Saturday, May 20, 2017

Snow Job

                In recent years, global-warming hucksters and climate-change merchants have predicted that more and more frequent “snow droughts” would afflict the Northwest due to rising temperatures.
                In fact, Porter Fox opined in the New York Times in 2014 that we could see “the end of snow” in northern California, Oregon and Washington. Moreover, in 2015, climate change researchers at the University of Arizona, panicking over the diminished Sierra Nevada snow-pack, surmised: “Our study really points to the extreme character of the 2014-2015 winter. This is not just unprecedented over 80 years—it’s unprecedented over 500 years. Anthropogenic warming is making the drought more severe.”
                The climate catastrophe conjurers have been snowed under by reality this year, as mother nature ignored scientists and dumped lots and lots of the white stuff on the region this past winter. According to a report in the Los Angeles Times, the snow-pack in California’s Sierra Nevada Mountains is the seventh-deepest since 1950. The Times reported that, as of just over a month ago, the snow-pack across the entire Sierra was at 164% of average for that time of year, with the northern region at 147%, the central at 175%, and the southern at 164% of average. Todd Myers, the Director of the Washington Policy Center’s ‘Center for the Environment,’ recently wrote that there is “no sign of warming” in Washington state. He states that, though many academics claim declining snow-pack levels in the Northwest are a sign of global warming, “They’re wrong. Snow-pack levels have been above average in eight of the last ten years.”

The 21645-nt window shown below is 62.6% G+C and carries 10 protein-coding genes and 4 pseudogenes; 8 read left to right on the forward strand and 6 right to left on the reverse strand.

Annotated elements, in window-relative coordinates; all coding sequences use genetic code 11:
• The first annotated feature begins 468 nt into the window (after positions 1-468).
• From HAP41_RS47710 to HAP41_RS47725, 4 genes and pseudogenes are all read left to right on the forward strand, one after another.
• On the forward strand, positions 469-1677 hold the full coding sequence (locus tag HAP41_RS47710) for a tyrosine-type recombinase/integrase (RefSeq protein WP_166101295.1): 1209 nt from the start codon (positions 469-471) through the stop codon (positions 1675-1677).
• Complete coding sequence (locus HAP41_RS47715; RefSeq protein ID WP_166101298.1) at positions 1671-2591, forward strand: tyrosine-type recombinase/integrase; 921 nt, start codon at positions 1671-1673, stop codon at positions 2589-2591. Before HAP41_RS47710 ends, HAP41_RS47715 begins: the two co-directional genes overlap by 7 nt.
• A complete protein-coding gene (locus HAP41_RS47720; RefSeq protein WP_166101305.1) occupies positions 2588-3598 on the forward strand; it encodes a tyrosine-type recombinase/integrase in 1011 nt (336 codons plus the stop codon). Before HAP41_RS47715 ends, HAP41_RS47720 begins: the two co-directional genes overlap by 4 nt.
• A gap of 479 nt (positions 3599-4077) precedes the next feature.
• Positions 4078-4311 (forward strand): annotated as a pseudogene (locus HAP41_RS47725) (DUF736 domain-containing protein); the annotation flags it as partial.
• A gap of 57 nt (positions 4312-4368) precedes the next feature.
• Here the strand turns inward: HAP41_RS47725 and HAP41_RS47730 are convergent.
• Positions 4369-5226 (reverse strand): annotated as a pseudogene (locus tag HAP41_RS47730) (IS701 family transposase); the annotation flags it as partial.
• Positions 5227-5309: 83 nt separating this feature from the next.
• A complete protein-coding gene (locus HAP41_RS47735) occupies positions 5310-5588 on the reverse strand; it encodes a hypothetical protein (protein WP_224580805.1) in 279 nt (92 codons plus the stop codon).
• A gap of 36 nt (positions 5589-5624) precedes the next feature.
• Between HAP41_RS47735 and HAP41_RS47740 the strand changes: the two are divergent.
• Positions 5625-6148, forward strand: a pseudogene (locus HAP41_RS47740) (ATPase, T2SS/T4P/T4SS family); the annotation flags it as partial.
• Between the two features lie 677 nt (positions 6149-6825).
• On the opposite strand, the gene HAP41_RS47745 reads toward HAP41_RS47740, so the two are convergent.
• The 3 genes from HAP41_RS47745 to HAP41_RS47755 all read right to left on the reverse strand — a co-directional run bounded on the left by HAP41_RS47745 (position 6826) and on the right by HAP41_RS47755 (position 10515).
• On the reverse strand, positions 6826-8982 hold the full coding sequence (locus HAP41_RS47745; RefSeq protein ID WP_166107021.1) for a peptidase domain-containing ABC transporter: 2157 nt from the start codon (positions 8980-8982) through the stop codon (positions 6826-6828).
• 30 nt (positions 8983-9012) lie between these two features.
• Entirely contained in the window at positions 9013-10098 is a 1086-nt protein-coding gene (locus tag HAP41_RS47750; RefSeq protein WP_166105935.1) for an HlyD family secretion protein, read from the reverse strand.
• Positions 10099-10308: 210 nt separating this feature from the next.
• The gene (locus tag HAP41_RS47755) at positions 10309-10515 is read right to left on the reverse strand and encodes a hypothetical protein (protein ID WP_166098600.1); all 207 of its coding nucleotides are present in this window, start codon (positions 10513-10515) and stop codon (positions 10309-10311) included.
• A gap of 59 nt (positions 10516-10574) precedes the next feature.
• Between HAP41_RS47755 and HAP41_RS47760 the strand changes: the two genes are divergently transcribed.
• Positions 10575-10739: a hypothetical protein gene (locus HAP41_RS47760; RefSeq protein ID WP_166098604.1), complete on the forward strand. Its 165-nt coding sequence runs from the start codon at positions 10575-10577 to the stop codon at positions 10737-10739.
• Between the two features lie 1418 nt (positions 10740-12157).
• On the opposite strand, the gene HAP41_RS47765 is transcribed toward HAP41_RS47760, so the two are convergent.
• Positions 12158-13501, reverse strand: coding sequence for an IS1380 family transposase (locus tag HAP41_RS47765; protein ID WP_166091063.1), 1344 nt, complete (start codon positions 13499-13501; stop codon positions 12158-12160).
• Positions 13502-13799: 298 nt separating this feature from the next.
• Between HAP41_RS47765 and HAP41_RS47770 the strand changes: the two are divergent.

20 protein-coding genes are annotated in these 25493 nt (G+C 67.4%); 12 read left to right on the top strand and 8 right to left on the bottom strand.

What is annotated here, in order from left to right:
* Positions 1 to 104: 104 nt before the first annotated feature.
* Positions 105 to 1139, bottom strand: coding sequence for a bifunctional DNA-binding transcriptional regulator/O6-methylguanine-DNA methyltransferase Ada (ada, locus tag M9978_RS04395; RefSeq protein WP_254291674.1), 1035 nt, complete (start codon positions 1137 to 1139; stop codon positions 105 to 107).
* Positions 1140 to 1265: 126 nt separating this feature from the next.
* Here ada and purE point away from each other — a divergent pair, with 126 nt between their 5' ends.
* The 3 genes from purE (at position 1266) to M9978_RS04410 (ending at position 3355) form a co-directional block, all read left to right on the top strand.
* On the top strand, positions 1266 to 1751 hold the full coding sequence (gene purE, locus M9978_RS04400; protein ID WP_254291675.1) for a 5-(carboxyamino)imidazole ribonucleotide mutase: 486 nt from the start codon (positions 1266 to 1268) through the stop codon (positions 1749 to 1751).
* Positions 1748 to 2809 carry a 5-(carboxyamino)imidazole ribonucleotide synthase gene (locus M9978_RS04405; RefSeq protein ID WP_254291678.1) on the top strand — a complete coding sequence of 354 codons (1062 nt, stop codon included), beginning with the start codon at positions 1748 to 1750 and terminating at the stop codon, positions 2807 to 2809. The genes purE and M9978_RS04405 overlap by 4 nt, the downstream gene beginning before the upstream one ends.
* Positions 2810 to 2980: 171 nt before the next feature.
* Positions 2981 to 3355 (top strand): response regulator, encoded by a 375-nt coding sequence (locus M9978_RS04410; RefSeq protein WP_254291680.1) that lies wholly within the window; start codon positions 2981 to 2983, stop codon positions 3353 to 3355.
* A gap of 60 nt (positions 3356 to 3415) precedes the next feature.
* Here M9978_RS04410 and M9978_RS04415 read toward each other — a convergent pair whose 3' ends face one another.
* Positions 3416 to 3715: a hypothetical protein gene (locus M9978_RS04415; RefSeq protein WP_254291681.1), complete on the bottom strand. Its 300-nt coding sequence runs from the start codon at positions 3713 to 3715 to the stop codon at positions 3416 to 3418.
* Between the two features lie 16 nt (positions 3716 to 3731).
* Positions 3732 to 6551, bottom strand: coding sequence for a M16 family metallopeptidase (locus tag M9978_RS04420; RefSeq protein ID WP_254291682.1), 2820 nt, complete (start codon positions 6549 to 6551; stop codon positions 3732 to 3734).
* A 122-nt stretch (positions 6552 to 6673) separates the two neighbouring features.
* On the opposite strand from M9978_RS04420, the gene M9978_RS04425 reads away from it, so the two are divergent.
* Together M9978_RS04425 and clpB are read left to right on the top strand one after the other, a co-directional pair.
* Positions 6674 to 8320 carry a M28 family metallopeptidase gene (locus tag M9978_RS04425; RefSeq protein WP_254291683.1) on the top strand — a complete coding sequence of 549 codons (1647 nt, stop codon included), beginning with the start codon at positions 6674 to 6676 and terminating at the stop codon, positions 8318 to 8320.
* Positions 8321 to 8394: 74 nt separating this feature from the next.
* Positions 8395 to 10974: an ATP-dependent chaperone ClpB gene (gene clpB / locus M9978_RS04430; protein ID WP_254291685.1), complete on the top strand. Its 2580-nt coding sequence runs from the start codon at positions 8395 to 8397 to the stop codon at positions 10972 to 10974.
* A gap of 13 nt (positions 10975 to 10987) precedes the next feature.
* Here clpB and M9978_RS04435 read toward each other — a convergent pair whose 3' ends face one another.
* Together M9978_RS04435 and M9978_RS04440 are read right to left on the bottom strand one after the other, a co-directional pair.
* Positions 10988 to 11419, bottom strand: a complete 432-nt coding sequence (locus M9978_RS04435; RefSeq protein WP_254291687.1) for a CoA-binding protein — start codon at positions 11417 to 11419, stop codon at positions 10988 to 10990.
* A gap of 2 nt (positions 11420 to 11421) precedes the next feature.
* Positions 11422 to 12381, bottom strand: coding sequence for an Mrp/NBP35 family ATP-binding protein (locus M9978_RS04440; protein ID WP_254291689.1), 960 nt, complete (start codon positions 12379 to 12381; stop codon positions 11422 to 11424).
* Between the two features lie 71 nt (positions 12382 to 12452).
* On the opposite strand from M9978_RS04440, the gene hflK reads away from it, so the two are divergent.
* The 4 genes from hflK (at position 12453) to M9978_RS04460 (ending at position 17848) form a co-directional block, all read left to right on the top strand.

Not to worry though, you can bet the rattled researchers will shovel themselves out, dust themselves off, and proclaim that this unpredictability is precisely what climate change predicts.

Turns out, we are all victims of an elaborate snow job.
(June 17th, 2017 update: according to, plows are still clearing roads across the state's highest mountains. As of the middle of June, many passes were still not open. Highway 120, the only route through Yosemite, was still closed at last report. It usually opens before Memorial Day. Snow on this road topped 20 feet at one point, with drifts of up to 50 feet! Snows continued on and off throughout the spring, including a very late season storm earlier in June).

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